Sunday, September 23, 2012

Bicycle Fingerless Mitts

If you thought the next pattern I would publish would be the vest/cardigan (still needing a name) from the last podcast, you would be wrong!  My life was hi-jacked by the Peto Studio Museum and my involvement in the latest exhibit.  If you are local I encourage you to visit.  We are only open on the weekends from 1-4 but it is worth making room on your calendar to see the show.  You can check out their website at  We have 31 original John F. Peto paintings, the largest showing since his show at the National Gallery of Art in Washington D.C. in 1983.  We also have on display an extensive family tree, family photos and artifacts.  You will feel transported to another period of time, guarenteed.  As a friend, you are welcome to contact me directly if you cannot fit that time into your schedule and I will arrange for a private tour.  
The John F. Peto Studio Museum in Island Height, NJ

I have actually just published a pattern for fingerless mitts.  My working title was Bicycle Fingerless Mitts but I used an even more functional name of Fingerless Mitts with Pockets for the published title.  The reason they are Bicycle Fingerless Mitts is because my daughter wanted fingerless gloves to wear while she biking in the cool weather when she was training for a marathon.  After not being able to find a pattern I decided to design a pair myself.  I thought something unusual like this might be good for the Knitty online publication.  It takes a long time to submit something and wait for the answer.  Well, they did not accept it, so I sat on it for awhile thinking I might submit the pattern somewhere else.  However, that takes time and concentration that I don't have at this time so I decided to just publish it myself.  I used Plymouth Happy Feet sock yarn for the green mitts.  I love working with this yarn, it is durable, washable and a joy to knit with, and it has great color choices.  The blue mitts are made from a self patterning sock yarn, sorry I forget which yarn I made them so long ago from my stash.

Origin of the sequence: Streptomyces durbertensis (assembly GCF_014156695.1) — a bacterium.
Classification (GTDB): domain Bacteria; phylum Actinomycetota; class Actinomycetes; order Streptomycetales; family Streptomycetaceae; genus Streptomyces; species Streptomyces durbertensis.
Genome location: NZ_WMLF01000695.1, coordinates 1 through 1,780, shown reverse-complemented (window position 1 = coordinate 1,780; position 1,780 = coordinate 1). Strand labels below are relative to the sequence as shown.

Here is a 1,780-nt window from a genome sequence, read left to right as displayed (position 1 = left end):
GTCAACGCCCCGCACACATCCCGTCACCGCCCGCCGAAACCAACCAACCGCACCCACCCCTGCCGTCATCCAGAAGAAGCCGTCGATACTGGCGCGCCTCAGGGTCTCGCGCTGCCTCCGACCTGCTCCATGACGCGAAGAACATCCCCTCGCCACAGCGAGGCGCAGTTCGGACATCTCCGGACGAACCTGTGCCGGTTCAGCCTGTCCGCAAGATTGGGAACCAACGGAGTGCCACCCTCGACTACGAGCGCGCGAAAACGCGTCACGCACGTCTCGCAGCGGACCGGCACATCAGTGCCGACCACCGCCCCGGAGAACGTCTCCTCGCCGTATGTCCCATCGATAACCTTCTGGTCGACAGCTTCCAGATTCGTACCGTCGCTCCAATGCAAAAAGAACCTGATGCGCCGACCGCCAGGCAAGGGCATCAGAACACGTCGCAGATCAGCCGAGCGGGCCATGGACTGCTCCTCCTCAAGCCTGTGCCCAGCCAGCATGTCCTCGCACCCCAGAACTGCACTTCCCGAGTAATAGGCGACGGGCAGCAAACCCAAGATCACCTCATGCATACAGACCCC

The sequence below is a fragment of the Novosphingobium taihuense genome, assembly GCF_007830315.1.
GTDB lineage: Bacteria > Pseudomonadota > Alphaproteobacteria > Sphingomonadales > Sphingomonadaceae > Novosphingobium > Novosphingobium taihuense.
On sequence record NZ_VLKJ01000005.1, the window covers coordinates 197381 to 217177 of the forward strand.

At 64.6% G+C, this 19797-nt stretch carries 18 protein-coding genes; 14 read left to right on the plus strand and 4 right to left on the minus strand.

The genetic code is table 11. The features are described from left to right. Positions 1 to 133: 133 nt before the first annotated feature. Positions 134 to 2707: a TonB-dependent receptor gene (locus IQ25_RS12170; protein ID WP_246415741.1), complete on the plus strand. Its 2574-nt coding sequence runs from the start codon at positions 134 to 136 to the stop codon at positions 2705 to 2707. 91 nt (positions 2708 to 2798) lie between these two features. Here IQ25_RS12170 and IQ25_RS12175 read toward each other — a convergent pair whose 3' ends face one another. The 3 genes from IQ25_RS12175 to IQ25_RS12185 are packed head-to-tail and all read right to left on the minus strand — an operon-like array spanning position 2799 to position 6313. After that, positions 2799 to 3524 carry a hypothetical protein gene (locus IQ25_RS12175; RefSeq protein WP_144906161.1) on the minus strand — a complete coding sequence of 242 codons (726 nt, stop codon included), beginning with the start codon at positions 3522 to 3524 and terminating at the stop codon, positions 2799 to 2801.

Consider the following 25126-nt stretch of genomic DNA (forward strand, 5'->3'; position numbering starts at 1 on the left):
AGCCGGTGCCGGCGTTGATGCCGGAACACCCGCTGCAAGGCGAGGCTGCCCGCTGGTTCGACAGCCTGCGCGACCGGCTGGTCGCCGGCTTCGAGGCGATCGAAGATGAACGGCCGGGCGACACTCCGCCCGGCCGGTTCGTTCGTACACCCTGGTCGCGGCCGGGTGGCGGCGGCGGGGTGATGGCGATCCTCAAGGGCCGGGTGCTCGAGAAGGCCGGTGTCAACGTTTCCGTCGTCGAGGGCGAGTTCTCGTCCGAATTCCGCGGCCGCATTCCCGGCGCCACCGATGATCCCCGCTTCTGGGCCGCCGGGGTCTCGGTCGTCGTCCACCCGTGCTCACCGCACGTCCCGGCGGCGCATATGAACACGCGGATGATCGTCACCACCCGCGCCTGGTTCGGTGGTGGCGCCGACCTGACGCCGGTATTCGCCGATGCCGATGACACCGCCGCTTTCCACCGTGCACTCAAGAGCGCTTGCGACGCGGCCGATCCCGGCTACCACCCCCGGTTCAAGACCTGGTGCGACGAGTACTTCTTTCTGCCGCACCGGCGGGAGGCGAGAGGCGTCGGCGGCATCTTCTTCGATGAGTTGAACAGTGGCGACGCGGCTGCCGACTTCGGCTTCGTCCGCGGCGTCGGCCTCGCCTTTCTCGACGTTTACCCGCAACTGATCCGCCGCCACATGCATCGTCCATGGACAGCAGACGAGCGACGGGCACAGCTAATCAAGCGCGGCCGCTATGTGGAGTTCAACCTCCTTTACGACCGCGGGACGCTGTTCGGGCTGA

My son had fun taking and editing this photo for me.
A handwarmer fits perfectly into the pocket.
Does this look like some kind of animal to you?

Knitterly news:
  • I also wanted to let you know I was interviewed for the podcast, the Apocalyptic Diner.  Yes, it is a knitting podcast, but she throws in some vegan cooking and book reviews.  She is also in New Jersey, so we met and she introduced me to delicious vegan pizza at the Coal House in Sea Girt, NJ.  It is my first live interview, I have had a few written interviews, and it wasn't so bad!  Please check out her podcast here
  • I will be teaching a class at Woolbearers in Mt. Holly, NJ.  The class is Saturday October 13,   1-4.  I am teaching the moebius cast on.  This is a technique that will completely blow your mind.  Once you master it though, you will feel like you have really accomplished something.  If you want to know more about the moebius, look up Cat Bhordhi, she wrote two books on the moebius and many applications of the technique.  Check out Woolbearers for their classes at

Saturday, September 1, 2012


In order to "sell" your pattern to someone they have to want to "buy" it.  You want to grab them with a photo, especially on the internet.  You don't have the benefit of the actual garment hanging in the store. 
Just look at the difference between the various knitting magazines and how they photograph and present their projects.  Which magazine is your favorite?  Of course there are various online magazines to choose from, Knitty and Twist Collective for example.  A lot of people check out the Ravelry patterns page and see the designs that are hot today.  I was lucky enough to have my shawl pattern, Adirondack, show up on that list.  I don't know why, was it the photo that first caught a few people's eyes? 
The intitial photograph is your first impression. 
Of course word of mouth is a big reason why we knit something, we want to knit what others are knitting, just look at the popularity of the pattern Wingspan.
I decided to ask a friend of mine who is an amateur photographer (so far) if he would like to take some photographs of my latest project.  Good practice for him and free photos for me!  A win win situation.  Next comes the selection process.  Which photo would you choose to be the cover photo, the one that would be the first impression on Ravelry, Etsy or Craftsy? 
Thanks to my friend Frank Parisi for taking the photographs and always to Lena for modeling for me.

Oh and I am trying to decide what to name the project.  I have to admit I waffle between names like  Bulky Cable Vest and Adirondack, you can check them out on my patterns pages.  Obviously with Adirondack you have no idea as to what the pattern is, but there is a story behind the name.
Some facts about the sweater:
Yarn used called Grass, cotton and hemp fiber content
Top down, circular yoke construction
Drawstring closure
Drop stitch and eyelet detail
One piece, seamless